[46] The applicant argued that the fact that title was taken in joint names is, in and of itself, a juristic reason for the enrichment, because the public requires confidence in how title is held. It is argued that title should be clear and unequivocal except in the most exceptional of cases.

[47] I do not accept this argument. In every single constructive trust case the claimant seeks an interest in land, or monetary compensation in lieu of an interest, that is at odds with the manner in which legal title is already held. If the applicant’s argument were valid, no constructive trust claim would ever succeed.

The alternative to joint tenancy is taking title as tenants in common. In this form, each has a distinct and separate title, and can leave his or her portion by will rather than having the other co-owner inherit it. The judge noted that this would have been the more prudent course for Mr. Gabor to take if he had wanted to ensure that his contribution was taken into account:

[34] …. Had he wished to protect his down payment, there are ways he could have done so, such as having title taken as tenants in common in unequal shares, or having the parties sign an agreement to that effect.

Mr. Gabor argued that there was an oral agreement between him and Ms. Kamermans that the down payment he had provided would be credited back to him. She denied that there was such an agreement. Regardless of whether there was or not, in this type of situation an oral agreement would not be enforceable:

[35] …. Such an agreement would constitute a form of cohabitation agreement, since it determines how the major asset owned by the parties would be divided upon the cessation of cohabitation. Section 55(1) of the Family Law Act provides that a domestic contact, which is defined to include a cohabitation agreement, is unenforceable unless made in writing, signed by the parties and witnessed.

The house in this case was in very poor shape when purchased. Therefore, the increase in the value of the house resulted from a joint family venture:

[55] In this case, I am satisfied that the parties were engaged in a joint family venture, insofar as the acquisition and improvement of this house is concerned. They purchased this run-down property with the express intention of fixing it up and profiting from the increase in value that would thereby be generated. They both worked hard, as a team, to do all of the work necessary to complete the renovations. While they each maintained separate bank accounts, they each contributed to the various household expenses on an ongoing basis. There was a pooling of effort and team work toward the common goal of improving and profiting from this property.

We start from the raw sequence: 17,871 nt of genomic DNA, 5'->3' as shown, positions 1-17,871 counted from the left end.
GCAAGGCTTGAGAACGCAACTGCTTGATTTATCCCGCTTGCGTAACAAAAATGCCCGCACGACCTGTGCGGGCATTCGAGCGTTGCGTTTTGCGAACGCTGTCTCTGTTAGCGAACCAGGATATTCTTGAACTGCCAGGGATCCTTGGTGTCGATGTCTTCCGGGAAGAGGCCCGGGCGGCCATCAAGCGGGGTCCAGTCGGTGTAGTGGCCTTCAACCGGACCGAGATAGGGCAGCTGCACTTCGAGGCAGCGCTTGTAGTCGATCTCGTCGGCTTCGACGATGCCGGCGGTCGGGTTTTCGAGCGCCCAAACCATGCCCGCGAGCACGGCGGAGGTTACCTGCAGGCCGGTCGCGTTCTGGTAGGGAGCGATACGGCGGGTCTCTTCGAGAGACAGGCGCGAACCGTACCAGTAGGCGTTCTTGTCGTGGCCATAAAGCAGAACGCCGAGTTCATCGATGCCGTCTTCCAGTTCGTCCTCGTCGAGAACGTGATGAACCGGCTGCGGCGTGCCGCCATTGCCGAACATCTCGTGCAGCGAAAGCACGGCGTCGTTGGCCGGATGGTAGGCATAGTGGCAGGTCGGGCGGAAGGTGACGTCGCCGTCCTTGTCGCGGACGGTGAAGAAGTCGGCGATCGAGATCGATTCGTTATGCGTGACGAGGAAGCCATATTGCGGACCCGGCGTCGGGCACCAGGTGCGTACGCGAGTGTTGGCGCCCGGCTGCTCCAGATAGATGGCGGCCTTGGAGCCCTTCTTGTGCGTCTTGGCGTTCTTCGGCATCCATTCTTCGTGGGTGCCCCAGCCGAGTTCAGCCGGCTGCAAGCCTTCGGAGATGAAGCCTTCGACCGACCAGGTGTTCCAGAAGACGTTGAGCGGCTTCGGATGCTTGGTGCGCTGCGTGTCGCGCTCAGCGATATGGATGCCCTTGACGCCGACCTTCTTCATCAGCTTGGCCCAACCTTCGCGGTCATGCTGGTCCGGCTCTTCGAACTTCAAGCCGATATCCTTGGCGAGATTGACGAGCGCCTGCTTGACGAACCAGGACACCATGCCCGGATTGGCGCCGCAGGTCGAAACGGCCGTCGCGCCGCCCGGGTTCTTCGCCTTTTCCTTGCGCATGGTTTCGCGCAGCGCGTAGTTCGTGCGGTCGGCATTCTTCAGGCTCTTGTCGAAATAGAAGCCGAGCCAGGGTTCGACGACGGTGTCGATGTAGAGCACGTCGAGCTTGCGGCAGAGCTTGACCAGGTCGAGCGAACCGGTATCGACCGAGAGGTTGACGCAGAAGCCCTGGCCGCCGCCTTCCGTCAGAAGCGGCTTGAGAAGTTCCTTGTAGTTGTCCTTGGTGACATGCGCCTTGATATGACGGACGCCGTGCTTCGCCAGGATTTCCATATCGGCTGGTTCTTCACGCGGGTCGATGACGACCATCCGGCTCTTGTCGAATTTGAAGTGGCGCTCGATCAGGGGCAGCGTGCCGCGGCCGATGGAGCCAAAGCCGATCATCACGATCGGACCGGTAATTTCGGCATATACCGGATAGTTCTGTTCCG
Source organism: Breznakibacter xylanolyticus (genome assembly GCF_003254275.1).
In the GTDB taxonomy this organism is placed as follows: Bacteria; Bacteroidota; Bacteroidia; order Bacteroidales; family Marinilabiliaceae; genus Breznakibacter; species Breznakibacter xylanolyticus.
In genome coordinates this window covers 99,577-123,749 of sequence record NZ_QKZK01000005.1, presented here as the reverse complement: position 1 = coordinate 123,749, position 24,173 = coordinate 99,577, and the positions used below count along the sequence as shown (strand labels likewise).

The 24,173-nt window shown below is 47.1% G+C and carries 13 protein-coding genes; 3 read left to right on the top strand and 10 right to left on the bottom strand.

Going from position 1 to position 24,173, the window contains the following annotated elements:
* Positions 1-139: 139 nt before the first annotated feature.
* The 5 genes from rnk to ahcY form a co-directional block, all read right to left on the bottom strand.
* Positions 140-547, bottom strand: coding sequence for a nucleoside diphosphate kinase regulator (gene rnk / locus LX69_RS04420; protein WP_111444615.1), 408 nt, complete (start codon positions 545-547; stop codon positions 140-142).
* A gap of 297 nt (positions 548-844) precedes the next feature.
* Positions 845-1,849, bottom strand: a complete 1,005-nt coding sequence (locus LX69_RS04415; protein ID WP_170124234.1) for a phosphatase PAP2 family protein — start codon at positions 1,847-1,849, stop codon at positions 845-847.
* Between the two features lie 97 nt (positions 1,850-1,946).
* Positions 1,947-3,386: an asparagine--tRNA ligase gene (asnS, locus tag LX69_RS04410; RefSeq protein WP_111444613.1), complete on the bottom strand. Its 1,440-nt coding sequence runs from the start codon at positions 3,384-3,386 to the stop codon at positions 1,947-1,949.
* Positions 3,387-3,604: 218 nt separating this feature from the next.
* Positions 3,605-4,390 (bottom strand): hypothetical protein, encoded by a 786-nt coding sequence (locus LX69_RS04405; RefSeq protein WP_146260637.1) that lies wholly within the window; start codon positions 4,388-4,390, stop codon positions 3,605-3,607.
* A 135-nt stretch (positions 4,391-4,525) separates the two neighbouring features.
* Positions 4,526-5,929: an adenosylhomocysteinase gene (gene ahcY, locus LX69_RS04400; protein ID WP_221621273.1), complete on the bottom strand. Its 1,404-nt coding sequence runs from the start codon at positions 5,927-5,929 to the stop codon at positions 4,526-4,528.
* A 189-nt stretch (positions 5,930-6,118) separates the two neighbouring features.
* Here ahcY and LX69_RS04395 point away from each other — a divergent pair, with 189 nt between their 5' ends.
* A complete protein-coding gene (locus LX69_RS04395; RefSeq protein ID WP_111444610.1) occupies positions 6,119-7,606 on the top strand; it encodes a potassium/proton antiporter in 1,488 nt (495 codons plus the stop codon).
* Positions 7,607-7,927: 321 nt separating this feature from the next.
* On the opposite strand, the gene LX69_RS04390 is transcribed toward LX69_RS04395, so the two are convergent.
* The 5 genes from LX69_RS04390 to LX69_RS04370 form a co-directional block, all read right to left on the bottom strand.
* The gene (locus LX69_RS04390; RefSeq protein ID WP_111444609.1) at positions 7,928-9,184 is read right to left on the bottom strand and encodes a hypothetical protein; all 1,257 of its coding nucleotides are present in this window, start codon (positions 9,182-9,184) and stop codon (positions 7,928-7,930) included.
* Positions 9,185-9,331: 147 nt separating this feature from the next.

Both spouses contributed labour and funds toward the purchase of materials for the renovation. Based on the evidence, the judge concluded that their contributions in this regard were about equal, and each was entitled to share equally in that increased value.

This still left the issue of accounting for the disproportionate contributions to the down payment. Here, the judge ruled that this portion of the funds should go back to each spouse according to their original contributions:

[59] …. What remains to be resolved is what to do with the wealth resulting from the initial contributions of the parties to the purchase of the residence, which is largely reflected in the remaining balance of the proceeds of sale. I have already found that, notionally, the respondent contributed $62,961.98 to the purchase while the applicant contributed $7,500. Consistent with the same principle that the parties should share in their wealth proportionate to their contributions, this means that the respondent should receive 89.4% and the applicant should receive 10.6%.

In the present case, the increase in the value of the property was attributed to the work provided equally by both parties, as a joint family venture.

In other situations, that conclusion might not be so straightforward, such as where the increase in the value of the property is due entirely to market conditions. Each case that goes to trial will be decided based on its specific facts. It would be better for common law spouses contemplating a home purchase together to enter into a cohabitation agreement in advance. That can avoid costly conflicts by clearly spelling out what each party will get if the relationship ends.

This case review is provided for general information, and is not intended to be legal advice for your particular case. The author is the principal of Spiro Law Professional Corporation,

[1] British Columbia is the main exception, where the Family Law Act provides for property equalization for common law spouses who have been together for two years in the same way as for married couples.

[2] Nussbaum v. Nussbaum, 2004 CanLII 23086 (ON SC), <>; Peter S. Spiro, "Judgment Creditors, Resulting Trusts, and the Matrimonial Home," Canadian Family Law Quarterly 35, 2016.

[3] Walters v. Nusseiri, 2019 ONSC 22 (CanLII), <>.

[4] McConnell v. Huxtable, 2014 ONCA 86 (CanLII), <>.

[5] Decided together with Kerr v. Baranow, 2011 SCC 10 (CanLII), [2011] 1 SCR 269, <>.